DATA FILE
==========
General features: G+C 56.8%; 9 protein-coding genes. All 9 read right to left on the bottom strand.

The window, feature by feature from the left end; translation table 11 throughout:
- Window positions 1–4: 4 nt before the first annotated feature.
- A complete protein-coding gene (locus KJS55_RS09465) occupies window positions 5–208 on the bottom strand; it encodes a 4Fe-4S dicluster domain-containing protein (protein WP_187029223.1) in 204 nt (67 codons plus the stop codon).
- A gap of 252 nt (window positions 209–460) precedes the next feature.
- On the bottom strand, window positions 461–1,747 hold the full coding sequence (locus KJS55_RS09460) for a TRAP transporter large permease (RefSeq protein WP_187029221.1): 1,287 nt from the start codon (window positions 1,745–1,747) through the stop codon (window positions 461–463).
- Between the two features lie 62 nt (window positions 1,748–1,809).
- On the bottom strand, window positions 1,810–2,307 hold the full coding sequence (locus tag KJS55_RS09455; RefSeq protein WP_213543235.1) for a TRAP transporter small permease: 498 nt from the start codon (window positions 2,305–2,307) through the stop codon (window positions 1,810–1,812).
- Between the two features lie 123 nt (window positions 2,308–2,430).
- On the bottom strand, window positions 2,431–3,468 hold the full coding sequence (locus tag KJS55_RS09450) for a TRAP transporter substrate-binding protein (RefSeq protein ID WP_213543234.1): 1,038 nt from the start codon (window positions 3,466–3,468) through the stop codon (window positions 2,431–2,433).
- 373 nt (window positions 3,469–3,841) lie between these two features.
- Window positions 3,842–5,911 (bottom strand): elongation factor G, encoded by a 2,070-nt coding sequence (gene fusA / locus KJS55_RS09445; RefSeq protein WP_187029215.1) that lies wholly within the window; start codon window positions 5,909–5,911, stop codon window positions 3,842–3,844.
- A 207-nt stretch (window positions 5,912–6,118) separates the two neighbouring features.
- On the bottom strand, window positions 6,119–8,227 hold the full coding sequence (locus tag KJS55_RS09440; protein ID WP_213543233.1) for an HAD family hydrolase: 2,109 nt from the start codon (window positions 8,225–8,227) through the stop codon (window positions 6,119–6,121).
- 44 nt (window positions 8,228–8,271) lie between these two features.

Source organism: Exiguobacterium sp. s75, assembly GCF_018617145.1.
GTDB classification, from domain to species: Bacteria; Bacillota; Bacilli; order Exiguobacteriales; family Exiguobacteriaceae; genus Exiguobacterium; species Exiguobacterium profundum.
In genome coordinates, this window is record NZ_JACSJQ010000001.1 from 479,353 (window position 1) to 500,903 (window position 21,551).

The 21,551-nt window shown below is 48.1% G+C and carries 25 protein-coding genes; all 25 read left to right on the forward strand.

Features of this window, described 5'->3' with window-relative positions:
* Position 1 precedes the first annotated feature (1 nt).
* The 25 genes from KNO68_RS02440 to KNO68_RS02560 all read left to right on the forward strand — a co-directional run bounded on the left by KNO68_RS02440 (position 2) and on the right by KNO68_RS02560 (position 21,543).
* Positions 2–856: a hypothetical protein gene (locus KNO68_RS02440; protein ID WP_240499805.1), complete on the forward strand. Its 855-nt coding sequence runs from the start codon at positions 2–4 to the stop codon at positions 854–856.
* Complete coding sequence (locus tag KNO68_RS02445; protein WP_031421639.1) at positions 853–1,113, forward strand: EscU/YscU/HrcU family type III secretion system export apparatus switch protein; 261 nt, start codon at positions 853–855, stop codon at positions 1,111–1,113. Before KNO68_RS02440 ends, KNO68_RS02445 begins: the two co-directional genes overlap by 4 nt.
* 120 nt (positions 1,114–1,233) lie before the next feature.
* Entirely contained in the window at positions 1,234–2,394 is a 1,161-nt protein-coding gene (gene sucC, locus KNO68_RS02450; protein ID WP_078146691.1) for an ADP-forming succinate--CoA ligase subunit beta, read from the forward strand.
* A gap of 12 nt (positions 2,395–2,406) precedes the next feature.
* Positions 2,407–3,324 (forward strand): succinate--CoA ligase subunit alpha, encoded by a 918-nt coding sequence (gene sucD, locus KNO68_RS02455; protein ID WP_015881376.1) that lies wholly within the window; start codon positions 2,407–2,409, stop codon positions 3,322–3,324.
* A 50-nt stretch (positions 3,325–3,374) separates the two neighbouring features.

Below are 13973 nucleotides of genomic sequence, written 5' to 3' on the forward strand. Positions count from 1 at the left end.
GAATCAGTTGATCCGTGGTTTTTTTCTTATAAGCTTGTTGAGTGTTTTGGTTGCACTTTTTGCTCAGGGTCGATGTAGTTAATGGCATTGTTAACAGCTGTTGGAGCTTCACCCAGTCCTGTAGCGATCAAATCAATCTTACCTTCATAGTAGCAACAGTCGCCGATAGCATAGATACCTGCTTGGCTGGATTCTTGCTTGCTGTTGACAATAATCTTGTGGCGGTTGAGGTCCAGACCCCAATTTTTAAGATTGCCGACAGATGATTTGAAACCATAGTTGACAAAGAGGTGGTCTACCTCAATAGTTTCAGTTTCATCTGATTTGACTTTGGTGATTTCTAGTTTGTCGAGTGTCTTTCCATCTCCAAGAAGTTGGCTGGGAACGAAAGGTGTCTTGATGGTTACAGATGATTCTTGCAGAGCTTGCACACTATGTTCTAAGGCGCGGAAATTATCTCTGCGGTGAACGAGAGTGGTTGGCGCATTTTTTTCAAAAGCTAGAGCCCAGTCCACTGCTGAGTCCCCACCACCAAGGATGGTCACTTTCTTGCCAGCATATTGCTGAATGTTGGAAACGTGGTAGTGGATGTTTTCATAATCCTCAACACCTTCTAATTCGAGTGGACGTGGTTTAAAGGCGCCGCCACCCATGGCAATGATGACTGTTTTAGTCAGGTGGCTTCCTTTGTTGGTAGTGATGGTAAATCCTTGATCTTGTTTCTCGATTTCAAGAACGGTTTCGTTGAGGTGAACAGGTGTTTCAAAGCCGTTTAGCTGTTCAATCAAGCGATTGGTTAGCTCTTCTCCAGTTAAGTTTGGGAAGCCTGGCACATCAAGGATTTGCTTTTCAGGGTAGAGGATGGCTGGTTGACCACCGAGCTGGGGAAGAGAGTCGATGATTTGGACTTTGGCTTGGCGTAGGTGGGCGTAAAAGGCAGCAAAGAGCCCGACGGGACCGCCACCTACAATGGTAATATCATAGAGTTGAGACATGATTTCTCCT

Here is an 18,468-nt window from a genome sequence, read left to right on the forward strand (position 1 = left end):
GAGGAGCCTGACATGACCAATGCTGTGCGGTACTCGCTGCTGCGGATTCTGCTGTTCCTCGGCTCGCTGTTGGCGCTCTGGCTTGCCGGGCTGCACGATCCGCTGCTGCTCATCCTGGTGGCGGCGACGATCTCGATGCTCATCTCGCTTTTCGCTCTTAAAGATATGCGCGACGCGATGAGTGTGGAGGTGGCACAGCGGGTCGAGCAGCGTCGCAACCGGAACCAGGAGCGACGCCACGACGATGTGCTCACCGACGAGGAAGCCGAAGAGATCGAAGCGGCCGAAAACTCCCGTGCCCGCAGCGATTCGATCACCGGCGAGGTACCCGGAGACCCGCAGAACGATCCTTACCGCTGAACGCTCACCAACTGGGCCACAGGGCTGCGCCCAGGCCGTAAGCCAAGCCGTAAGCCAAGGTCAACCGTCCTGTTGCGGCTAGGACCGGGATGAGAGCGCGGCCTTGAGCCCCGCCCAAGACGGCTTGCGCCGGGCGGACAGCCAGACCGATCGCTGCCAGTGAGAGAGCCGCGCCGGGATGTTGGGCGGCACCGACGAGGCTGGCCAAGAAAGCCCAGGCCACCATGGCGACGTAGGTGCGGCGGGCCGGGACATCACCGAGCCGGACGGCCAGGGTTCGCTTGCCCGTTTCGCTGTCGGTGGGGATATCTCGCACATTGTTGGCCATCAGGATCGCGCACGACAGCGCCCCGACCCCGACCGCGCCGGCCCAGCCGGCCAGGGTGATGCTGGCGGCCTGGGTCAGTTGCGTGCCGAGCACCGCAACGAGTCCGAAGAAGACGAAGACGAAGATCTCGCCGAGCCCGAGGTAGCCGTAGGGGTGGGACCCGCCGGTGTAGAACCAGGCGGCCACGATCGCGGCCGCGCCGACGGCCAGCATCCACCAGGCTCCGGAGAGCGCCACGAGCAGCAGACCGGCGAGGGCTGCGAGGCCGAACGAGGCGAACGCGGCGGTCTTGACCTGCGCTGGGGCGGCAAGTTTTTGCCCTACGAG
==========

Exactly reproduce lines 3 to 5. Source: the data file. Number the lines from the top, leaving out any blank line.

- Window positions 1–4: 4 nt before the first annotated feature.
- A complete protein-coding gene (locus KJS55_RS09465) occupies window positions 5–208 on the bottom strand; it encodes a 4Fe-4S dicluster domain-containing protein (protein WP_187029223.1) in 204 nt (67 codons plus the stop codon).
- A gap of 252 nt (window positions 209–460) precedes the next feature.